Letting the hackers have the source codes, operating manuals and unlimited access to the voting machines "is like giving a burglar the keys to your house,'' said Steve Weir, clerk-recorder of Contra Costa County and head of the state Association of Clerks and Election Officials.
This is simply not true! The analogue in the real world of locks and keys is that you have given a burgler the design blueprints of the lock. NOT the code combination or the key lever settimgs. The demonstrated ignorance of the said Steve Weir about secure computing begs the question "How did he get appointed to his positions?"

Re:How did the election Official get his job? (1)

JamesRose (1062530) | about 7 years ago | (#20022065)

It'll be a bit of a surprise to him the resutls then, he think he gave you the front door keys, and you just walked in a back door he didn't even know he had and tapped him on the shoulder.

Re:How did the election Official get his job? (0)

Anonymous Coward | about 7 years ago | (#20022231)

hmmm how did he get his job? Maybe he got elected?? :o) Sorry guys couldnt help it

Re:How did the election Official get his job? (2, Informative)

martyb (196687) | about 7 years ago | (#20022935)

From the article:-

Letting the hackers have the source codes, operating manuals and unlimited access to the voting machines "is like giving a burglar the keys to your house,'' said Steve Weir, clerk-recorder of Contra Costa County and head of the state Association of Clerks and Election Officials.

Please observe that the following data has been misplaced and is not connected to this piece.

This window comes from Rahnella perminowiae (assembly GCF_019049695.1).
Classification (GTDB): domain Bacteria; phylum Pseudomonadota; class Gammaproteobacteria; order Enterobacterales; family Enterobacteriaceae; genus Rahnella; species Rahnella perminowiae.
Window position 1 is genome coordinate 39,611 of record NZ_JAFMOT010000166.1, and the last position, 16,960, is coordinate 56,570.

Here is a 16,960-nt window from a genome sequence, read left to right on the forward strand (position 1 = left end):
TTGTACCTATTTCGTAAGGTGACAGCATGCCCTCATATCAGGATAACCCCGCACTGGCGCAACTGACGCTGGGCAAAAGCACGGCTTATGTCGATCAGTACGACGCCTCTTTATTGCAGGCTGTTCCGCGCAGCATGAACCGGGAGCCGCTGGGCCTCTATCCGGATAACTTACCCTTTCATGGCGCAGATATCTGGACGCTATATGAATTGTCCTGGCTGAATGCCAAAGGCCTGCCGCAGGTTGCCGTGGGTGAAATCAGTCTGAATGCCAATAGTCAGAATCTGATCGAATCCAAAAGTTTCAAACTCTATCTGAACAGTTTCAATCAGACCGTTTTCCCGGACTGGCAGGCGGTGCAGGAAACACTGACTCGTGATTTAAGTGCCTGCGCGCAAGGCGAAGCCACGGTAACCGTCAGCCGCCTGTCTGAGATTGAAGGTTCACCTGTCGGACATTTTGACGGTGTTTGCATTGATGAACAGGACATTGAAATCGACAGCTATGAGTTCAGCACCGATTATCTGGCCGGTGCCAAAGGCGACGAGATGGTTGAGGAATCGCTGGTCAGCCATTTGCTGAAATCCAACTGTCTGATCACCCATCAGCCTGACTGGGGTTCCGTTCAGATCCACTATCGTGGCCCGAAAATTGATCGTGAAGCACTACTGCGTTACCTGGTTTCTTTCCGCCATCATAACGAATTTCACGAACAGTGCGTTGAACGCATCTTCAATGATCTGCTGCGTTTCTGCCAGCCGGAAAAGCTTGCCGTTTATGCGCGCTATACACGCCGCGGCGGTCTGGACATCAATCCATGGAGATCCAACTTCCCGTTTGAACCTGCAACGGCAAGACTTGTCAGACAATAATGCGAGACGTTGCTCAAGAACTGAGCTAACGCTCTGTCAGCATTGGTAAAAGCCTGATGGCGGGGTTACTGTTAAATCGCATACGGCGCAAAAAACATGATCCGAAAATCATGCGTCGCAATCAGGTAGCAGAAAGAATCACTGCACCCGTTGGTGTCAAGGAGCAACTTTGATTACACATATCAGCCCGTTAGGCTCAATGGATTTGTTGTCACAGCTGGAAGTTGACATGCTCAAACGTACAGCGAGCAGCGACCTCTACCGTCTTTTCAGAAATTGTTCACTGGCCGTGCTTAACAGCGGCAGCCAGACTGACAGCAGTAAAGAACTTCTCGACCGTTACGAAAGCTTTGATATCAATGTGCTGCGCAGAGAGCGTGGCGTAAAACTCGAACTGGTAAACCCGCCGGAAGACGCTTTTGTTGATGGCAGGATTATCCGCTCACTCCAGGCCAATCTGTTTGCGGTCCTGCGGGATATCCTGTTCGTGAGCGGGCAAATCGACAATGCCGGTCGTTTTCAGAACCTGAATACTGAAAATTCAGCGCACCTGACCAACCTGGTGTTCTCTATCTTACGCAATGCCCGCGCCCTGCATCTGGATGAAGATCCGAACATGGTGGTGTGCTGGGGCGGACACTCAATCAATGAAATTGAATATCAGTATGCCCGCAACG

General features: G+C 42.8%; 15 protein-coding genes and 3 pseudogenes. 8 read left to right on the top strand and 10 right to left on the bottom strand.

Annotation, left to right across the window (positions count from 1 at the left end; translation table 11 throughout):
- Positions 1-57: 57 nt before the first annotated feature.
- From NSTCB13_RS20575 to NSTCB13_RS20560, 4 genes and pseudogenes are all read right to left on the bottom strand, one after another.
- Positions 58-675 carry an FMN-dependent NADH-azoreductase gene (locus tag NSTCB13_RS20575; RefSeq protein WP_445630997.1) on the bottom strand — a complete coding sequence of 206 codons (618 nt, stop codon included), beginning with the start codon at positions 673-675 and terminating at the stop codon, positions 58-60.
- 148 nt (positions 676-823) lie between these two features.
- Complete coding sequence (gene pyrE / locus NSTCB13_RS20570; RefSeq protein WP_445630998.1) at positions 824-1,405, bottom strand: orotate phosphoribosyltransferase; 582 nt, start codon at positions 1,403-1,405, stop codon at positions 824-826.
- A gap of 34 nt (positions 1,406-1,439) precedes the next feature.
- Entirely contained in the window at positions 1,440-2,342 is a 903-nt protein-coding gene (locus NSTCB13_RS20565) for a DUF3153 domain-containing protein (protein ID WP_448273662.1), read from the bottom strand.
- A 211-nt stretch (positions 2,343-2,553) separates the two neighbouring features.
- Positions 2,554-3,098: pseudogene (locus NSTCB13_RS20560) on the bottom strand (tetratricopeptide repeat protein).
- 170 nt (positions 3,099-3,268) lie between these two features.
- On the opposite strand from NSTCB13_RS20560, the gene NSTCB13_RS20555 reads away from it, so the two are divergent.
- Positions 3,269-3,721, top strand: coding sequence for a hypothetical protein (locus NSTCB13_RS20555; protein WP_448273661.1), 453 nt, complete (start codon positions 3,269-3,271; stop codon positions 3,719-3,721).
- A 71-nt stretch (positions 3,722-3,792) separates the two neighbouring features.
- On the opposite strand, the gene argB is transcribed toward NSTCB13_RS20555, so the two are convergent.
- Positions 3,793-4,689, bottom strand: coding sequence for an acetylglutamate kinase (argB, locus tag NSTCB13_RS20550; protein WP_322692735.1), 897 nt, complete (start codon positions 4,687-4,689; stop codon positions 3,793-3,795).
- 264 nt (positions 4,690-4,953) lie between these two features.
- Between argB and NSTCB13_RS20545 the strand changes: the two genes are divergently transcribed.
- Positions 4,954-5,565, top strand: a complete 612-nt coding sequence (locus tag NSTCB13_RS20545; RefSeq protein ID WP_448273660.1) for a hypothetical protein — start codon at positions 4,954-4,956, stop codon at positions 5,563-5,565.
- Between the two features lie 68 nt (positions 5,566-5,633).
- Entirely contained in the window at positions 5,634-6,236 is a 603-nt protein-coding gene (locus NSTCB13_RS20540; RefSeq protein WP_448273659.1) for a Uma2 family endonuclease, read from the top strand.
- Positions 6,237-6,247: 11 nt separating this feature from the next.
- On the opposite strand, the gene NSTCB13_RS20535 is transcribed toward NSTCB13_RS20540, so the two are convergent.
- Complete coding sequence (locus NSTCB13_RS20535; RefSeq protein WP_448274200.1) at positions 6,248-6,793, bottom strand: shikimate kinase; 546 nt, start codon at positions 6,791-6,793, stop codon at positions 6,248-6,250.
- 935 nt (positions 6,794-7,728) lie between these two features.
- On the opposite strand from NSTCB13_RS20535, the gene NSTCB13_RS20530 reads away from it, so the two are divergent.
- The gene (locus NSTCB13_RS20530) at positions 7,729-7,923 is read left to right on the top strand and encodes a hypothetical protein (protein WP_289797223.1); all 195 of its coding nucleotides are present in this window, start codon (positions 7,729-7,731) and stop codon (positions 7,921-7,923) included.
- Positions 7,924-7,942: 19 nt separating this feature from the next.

This is simply not true! The analogue in the real world of locks and keys is that you have given a burgler the design blueprints of the lock. NOT the code combination or the key lever settimgs. The demonstrated ignorance of the said Steve Weir about secure computing begs the question "How did he get appointed to his positions?"
This is directly responded to in the Overview of Red Team Reports [] in section 3.1 (page 5): (NB: emphasis added.)

Finally, no security should ever rely solely on secrecy of defensive mechanisms and countermeasures. [2] While not publishing details of security mechanisms is perfectly acceptable as one security mechanism, it is perhaps the one most easily breached, especially in this age of widespread information dissemination. Worse, it provides a false sense of security. Dumpster diving, corporate espionage, outright bribery, and other techniques can discover secrets that companies and organizations wish to keep hidden; indeed, in many cases, organizations are unaware of their own leaking of information. A perhaps classic example occurred when lawyers for the DVD Copyright Control Association sued to prevent the release of code that would decipher any DVD movie file. They filed a declaration containing the source code of the algorithm. One day later, they asked the court to seal the declaration from public view--but the declaration had been posted to several Internet web sites, including one that had over 21,000 downloads of the declaration! [9] More recently, Fox News reported that information posing "a direct threat to U.S. troops ... was posted carelessly to file servers by government agencies and contractors, accessible to anyone online" [8], and thefts of credit card numbers and identities are reported weekly and growing in number. Thus, the statement that attackers could not replicate what red team testers do, because the red team testers have access to information that other attackers would not have, profoundly underestimates the ability and the knowledge of attackers, and profoundly overestimates the infallibility of organizations and human nature.

[2] This is often called "security through obscurity".

A shocking discovery! (1)

abigsmurf (919188) | about 7 years ago | (#20022013)